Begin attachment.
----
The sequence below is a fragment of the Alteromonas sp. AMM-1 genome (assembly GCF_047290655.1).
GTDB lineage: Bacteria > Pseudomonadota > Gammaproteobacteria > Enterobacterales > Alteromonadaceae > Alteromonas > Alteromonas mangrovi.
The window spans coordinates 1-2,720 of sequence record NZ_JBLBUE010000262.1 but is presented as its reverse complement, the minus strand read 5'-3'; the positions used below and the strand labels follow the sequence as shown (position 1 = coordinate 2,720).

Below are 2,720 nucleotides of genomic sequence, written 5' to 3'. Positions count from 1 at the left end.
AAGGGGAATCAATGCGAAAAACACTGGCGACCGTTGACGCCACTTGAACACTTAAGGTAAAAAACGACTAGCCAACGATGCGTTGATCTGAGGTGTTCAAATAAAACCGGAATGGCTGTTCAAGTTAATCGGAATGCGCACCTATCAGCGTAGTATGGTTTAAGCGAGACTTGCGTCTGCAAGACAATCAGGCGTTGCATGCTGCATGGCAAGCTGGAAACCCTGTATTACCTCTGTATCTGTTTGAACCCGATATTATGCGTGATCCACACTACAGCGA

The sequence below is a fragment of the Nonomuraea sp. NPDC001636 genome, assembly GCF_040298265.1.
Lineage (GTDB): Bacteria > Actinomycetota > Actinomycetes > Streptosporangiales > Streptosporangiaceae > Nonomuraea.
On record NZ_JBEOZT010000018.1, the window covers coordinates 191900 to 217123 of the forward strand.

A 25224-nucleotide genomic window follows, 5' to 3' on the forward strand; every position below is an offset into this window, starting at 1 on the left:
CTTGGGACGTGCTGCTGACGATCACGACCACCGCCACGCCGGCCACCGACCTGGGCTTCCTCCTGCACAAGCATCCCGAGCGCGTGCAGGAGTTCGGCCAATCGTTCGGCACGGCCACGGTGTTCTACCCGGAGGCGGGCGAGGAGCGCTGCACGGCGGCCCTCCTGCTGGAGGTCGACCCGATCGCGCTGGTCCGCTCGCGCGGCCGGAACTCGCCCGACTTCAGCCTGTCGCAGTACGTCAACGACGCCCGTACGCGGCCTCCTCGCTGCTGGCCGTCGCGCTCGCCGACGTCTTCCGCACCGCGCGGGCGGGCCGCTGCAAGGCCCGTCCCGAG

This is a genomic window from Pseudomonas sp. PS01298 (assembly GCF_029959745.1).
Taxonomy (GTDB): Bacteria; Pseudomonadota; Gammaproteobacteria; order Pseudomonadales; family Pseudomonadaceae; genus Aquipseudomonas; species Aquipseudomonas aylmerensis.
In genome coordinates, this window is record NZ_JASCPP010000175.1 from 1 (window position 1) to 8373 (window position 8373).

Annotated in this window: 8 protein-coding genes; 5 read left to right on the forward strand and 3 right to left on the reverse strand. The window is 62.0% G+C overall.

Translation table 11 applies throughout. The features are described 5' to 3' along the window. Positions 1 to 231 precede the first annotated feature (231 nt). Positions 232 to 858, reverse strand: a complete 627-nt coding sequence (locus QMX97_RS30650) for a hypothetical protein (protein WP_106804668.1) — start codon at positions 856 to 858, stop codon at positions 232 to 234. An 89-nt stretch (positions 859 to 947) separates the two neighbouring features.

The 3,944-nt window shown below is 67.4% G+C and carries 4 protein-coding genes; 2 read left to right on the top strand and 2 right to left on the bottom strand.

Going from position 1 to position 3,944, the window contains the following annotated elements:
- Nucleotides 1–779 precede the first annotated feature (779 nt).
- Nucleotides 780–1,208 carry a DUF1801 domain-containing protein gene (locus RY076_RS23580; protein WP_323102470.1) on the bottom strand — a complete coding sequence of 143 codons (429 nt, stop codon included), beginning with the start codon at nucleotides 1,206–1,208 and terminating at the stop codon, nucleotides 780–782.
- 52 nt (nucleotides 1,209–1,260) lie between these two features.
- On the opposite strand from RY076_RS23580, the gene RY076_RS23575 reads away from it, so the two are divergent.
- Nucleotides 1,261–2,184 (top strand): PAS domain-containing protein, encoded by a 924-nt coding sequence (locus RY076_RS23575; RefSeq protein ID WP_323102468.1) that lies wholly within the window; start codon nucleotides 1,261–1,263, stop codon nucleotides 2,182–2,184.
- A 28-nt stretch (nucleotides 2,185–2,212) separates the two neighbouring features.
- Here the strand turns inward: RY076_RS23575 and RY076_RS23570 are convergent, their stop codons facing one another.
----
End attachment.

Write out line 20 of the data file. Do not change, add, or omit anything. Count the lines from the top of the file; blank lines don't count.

- 52 nt (nucleotides 1,209–1,260) lie between these two features.